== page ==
Dallas Mayor Mike Rawlings says he cannot support a bill intended to rescue the failing Dallas Police and Fire Pension Fund because in its current form it amounts to a massive taxpayer bailout.
He announced his opposition one day before the bill was slated to be considered in front of the committee headed by State Rep. Dan Flynn, the bill’s author.
The mayor is opposed to a “poison pill” clause in the bill that he says would drastically increase taxpayer contributions to unsustainable levels.
Rawlings spoke to WFAA after Flynn posted a tweet Sunday, saying Rawlings had “changed his mind” about supporting the bill.
“I finally had to tell him today that if this clause is left in, I’m sad, but I can’t support the bill as written,” the mayor told WFAA. “I’m hopeful that it will be taken out. It’s so financially punitive for the taxpayers that it’s just a nonstarter.”
The pension fund has unfunded liabilities of $3.7 billion. If no charges are made, the fund is projected to run out of money in about 10 years.
The fund is governed by state law, not by city ordinance, which is why a legislative fix is necessary.
The mayor supports the provision that would increase the city’s contribution to 34.5 percent – minus overtime pay. That amounts to an additional $11 million in funding. He also supports putting in an additional $11 million per year.
That amounts to a total of an additional $22 million – or an additional $1.3 billion over 30 years.
What he’s adamantly against is a clause that he says would result in the city putting in another billion plus dollars to the failing fund over 30 years.
He says the clause would require the city to pay the 34.5 percent contribution rate even on officers and firefighters that it does not hire and even on raises that it may or may not give.
The clause sets a baseline number of officers and firefighters. In the case of police, that’s three officers per thousand. The clause would also automatically assume that a certain level of raises given.
“Basically you’re paying on phantom employees, not real employees,” Rawlings said. “We just can’t enter into an agreement with that degree of commitment for the city. No business would do it this way. We cannot find another pension fund in American where someone pays into a fund based on future employees. It’s just not done and it should not start here in the State of Texas.”
The mayor says he had been working behind the scenes for weeks seeking to have the clause stripped out. When that didn’t happen, he said he decided it was time to notify Flynn that he would be testifying against the bill Monday.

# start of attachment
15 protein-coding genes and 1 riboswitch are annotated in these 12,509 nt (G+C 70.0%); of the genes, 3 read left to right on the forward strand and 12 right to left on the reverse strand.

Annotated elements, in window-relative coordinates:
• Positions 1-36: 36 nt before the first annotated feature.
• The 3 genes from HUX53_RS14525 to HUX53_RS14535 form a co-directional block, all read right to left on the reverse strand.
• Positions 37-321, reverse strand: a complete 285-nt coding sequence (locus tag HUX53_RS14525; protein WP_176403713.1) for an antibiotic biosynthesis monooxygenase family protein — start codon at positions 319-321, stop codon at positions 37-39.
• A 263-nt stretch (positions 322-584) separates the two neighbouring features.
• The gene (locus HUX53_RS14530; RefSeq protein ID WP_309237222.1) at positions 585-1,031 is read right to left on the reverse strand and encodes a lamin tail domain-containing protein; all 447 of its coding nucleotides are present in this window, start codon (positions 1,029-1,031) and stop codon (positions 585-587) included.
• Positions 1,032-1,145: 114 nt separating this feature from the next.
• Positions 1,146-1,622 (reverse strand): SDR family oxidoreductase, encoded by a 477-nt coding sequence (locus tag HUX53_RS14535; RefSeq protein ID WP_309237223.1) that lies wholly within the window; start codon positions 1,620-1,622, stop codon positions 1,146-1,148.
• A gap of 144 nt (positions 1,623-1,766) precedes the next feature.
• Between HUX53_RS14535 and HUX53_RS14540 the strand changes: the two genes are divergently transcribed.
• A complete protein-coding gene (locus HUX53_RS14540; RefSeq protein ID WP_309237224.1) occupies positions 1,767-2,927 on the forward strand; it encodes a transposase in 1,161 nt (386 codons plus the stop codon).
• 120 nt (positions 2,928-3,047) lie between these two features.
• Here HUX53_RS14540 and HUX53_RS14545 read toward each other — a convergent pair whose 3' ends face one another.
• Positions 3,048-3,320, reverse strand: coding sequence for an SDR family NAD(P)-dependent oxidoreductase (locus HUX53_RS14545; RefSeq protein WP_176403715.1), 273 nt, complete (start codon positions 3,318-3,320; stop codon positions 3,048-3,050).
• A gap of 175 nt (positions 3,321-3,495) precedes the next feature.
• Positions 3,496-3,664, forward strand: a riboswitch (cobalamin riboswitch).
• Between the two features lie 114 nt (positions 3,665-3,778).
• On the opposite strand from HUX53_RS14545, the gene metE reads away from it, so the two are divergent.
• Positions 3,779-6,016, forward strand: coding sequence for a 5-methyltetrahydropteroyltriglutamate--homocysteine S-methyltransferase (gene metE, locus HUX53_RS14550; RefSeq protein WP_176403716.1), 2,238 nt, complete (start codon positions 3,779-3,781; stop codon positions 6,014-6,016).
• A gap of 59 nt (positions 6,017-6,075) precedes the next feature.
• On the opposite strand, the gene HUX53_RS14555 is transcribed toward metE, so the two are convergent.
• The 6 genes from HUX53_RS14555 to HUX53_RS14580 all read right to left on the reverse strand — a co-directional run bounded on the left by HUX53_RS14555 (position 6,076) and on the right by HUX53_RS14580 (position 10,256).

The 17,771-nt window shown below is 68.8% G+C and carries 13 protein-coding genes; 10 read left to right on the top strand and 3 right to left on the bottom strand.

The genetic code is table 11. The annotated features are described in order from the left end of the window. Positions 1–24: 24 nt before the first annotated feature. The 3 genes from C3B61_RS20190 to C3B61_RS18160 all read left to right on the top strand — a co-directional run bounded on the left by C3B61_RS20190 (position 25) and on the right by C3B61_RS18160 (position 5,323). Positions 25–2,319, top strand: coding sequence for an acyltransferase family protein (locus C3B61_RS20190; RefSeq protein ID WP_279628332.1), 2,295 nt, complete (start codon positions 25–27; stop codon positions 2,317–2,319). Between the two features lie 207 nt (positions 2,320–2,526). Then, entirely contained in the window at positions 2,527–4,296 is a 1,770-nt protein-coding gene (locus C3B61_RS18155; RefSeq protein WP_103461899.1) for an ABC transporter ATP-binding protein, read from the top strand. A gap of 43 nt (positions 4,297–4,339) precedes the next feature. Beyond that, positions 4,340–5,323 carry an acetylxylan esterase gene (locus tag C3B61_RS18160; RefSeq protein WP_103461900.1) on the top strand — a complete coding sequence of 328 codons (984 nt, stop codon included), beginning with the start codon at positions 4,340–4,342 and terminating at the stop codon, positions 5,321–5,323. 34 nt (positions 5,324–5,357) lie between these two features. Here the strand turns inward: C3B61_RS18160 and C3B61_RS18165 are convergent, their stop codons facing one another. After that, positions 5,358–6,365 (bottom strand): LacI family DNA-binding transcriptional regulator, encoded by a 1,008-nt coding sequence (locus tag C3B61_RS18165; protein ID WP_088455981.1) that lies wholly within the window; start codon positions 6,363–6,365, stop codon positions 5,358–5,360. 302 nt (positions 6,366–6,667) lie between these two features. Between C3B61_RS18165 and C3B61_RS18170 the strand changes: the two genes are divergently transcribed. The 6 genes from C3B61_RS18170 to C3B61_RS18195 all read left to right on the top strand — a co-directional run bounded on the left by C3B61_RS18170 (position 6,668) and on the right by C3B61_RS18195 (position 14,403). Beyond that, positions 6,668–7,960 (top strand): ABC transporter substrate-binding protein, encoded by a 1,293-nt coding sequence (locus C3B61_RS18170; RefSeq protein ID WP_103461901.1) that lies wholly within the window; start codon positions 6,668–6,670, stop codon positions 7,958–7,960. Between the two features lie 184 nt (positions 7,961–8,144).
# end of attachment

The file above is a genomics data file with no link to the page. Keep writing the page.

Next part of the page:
“This is the most taxpayer unfriendly poison pill that I’ve seen in this bill,” he said. “I’m not going to swallow this pill.”
Kelly Gottschalk, the fund’s executive director, said she plans to testify in favor of the “committee substitute bill as amended” but says her support is contingent on certain amendments getting incorporated in the bill.
“We will know tomorrow what will and won’t be incorporated,” she said. “The board did not have an opportunity to take an official position but it is generally in alignment with the bill as discussed at the last board meeting.”
Rawlings also expressed opposition to the current governance set out in the bill. It gives 50 percent control to the city and 50 percent to public safety workers.
The mayor currently appoints one-third of the board.
“The thing that’s really concerning to me is that retirees say Dallas promised us this money, ‘give it to us,’” he said. “Dallas didn’t promise the money and if you want us to own the problem,… Dallas needs to have the right governance to do that.”
He noted that when he first became mayor in 2011, he sought to have the pension fund audited in the face of questions about the financial stability of the fund.
“They said you have no legal authority to do that,” he said.
The mayor and the city’s position is that police and firefighters voted themselves excessively generous benefits, and that the fund’s leadership hid the extent of the fund’s troubles from the membership for years.
The excessive interest paid on special accounts known as DROP, along with years of bad real investments made by past fund leaders, are a major reason for the fund's looming insolvency.
The Deferred Option Retired Program, or DROP, was a program created in the early 1990s to help retain veteran public safety workers. It allowed officers and firefighters to retire from the pension fund but continue working. The checks they would have received were then deposited in high-interest earning savings accounts.
Many retirees have also expressed their opposition, feeling that it asks too much of them. They are particularly opposed to a provision in the bill that would ask a newly restricted board to consider clawing back some of the excessive interest paid on DROP.
They also are opposed to a provision that would pay out the money remaining in DROP accounts over their projected life spans.
Legal challenges on those provisions are a virtual certainty.
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